Aggregate Consideration New First Time Buyer Rate
Up to €122,000 Exempt
next €875,000 Exempt
Balance Exempt

New Houses

First time buyers who are owner-occupiers continue to be exempt from stamp duty on new residential property with a floor area of up to 125 square metres. Partial relief based on the new rate structure outlined above, will continue to apply to such buyers where the floor area of the property exceeds 125 square metres.

Incentive

Some lenders offer various freebies to first time buyers and new customers in addition to discounted rates.

APR Rate

The Annual Percentage Rate (APR) takes account of cost outlays that are payable at the beginning of a mortgage, which are additional to the interest payable. This is why the APR is higher than the related standard rate.

The APR is important as it enables realistic comparisons between the offerings of different lenders. For example, a special low start-up rate may be on offer to new customers for a fixed period. As the rate paid at the outset does not reflect the real cost of the loan, the APR informs the borrower of the annual percentage interest rate that may have to be paid in the future.

RELATED

Irish house prices year to date

Global Survey: Cost of typical management level house in Dublin, Ireland, could buy 9 similar houses in Houston, Texas, 3 in Amsterdam, 2 in Sydney and almost two in Tokyo

Construction and Housing in Ireland Report July 2006: CSO says Construction Output up 80% in 5 years - Mortgage debt increased from €33bn in 2000 to €100bn in 2005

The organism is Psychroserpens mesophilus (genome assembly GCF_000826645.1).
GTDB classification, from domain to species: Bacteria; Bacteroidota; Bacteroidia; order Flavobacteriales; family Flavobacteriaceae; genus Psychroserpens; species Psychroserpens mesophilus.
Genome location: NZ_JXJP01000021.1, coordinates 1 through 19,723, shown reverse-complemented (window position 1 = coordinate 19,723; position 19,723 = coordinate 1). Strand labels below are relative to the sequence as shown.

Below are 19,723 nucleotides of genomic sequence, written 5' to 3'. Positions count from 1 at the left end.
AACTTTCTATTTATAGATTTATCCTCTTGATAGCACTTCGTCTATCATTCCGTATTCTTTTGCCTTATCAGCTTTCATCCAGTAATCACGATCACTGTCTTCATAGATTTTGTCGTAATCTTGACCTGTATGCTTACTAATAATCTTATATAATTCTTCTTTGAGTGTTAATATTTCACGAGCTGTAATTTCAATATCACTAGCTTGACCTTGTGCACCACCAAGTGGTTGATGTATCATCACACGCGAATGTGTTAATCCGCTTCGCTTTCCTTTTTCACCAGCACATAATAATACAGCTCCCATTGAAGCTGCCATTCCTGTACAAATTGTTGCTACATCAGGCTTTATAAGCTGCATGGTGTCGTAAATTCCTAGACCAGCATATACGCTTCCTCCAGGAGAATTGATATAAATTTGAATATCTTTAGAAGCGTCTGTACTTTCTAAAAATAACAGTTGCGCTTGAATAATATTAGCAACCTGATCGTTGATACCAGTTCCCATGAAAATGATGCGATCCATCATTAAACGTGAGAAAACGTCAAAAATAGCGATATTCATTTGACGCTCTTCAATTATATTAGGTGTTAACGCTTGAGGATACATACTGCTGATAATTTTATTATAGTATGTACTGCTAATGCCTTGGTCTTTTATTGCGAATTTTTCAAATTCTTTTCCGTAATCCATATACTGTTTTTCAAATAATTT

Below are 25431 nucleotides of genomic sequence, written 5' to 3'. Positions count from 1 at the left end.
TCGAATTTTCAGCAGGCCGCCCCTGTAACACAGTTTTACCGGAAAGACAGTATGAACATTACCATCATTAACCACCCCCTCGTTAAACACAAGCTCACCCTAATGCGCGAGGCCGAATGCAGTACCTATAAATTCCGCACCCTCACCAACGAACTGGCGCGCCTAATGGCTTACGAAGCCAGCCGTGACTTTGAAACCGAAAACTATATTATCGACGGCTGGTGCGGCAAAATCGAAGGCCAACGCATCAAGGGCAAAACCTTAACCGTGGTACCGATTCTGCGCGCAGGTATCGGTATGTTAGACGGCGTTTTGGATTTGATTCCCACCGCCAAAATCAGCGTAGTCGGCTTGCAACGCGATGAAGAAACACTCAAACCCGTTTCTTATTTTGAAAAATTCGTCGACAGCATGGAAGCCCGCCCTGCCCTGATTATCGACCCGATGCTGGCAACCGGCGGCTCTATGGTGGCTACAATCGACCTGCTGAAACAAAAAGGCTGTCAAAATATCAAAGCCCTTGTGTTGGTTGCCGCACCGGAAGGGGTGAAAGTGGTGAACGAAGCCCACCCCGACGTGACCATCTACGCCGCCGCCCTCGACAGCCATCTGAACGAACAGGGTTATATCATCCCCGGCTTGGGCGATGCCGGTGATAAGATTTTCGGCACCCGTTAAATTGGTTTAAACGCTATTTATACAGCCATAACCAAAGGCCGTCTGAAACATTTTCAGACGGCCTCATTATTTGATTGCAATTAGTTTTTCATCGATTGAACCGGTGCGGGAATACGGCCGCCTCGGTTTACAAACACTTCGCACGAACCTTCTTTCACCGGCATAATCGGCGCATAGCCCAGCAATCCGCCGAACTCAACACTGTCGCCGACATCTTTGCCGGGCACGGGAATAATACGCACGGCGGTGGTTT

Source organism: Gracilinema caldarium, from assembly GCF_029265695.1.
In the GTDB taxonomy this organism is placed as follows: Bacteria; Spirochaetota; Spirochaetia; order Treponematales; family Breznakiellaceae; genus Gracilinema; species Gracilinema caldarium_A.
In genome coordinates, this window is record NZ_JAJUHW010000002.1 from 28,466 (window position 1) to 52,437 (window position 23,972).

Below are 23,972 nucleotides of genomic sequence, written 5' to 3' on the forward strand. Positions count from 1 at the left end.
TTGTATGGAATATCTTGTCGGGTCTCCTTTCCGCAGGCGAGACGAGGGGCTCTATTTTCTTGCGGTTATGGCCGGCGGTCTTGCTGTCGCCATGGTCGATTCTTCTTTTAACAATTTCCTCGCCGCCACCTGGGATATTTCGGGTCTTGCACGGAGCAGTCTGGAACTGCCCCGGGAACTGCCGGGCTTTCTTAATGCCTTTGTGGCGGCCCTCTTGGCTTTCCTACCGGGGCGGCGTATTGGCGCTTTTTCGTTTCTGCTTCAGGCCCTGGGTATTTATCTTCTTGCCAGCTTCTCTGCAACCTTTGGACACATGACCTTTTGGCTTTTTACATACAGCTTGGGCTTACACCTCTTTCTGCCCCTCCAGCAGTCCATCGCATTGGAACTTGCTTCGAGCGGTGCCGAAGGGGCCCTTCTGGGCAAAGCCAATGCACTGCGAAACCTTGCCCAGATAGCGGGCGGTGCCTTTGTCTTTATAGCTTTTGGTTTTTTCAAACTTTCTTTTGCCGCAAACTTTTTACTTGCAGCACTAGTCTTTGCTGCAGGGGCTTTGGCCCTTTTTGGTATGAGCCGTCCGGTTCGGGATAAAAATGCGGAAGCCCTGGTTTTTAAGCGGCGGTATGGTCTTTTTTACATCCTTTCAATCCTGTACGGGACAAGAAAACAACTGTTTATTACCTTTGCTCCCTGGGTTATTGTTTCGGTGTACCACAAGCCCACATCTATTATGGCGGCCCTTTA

Irish housing boom may boost public finances to €9bn this year; Government collects average of €100,000 in taxes from the cost of every new housing unit built in State

Irish house prices up 270% since 1996 rising at average of 14.9% for each of the last ten years; Construction sector may shed over 100,000 jobs by 2016

Irish First Time Buyer couples nationally are spending on average 27% of their income on their mortgage repayments

State of Chassis: Artificial restriction on land supply puts Ireland and UK at bottom of property league in Developed World; Irish urbanisation at 4% is among €pe's lowest

July 2005:  New Permanent tsb/ESRI home purchase study on Irish First Time Buyers

Click for the Personal Finance Centre Page

Return to Top

 
 
Google
 
Web www.finfacts.com

The Finfacts Guinness Pint Index
The ratio of the price of pint to average earnings

 

Currency Converter


Believe those who search for truth. Doubt those who claim to have found it   -André Gide (1869-1951) Nobel Laureate 1947

 

Finfacts Homepage
Business News Centre
Stocks & Investments
-Share Prices
-Stocks Data/Reports
-Returns
-Property
-Investment Choices

Personal Finance Centre
-Mortgage Rates

-Mortgage Guide
-Life Insurance
-Pensions
-Saving Rates
-Health Insurance
-Travel Insurance

Taxation Centre
-Irish Taxes
-Tax Reports

Employment Issues
-Jobs
-Pay Agreement
-Minimum Wage
-Employment Rights
-Salary Surveys

Economic Indicators
-Irish Economy Reports
-Inflation
-Irish/EU Indicators
-OECD Factbook
-Global Cost of Living

Reports/Comment Index
-Major Business Surveys/Reports
-World Development Issues
-Editorial Comment

EURIBOR Interest Rates
Car Prices
Technology News
Irish Business Links
Business Travel
Price Comparisons
Dublin Financial Services Centre
€pean Union
Irish State Business Services
-Business Supports
-Grants
-Training
-Procurement
Wines/Restaurants
Site Index
Contact Us

Click for Dublin + Global Weather
Click for Dublin, Ireland Forecast

Copyright© 2005. Finfacts Multimedia Limited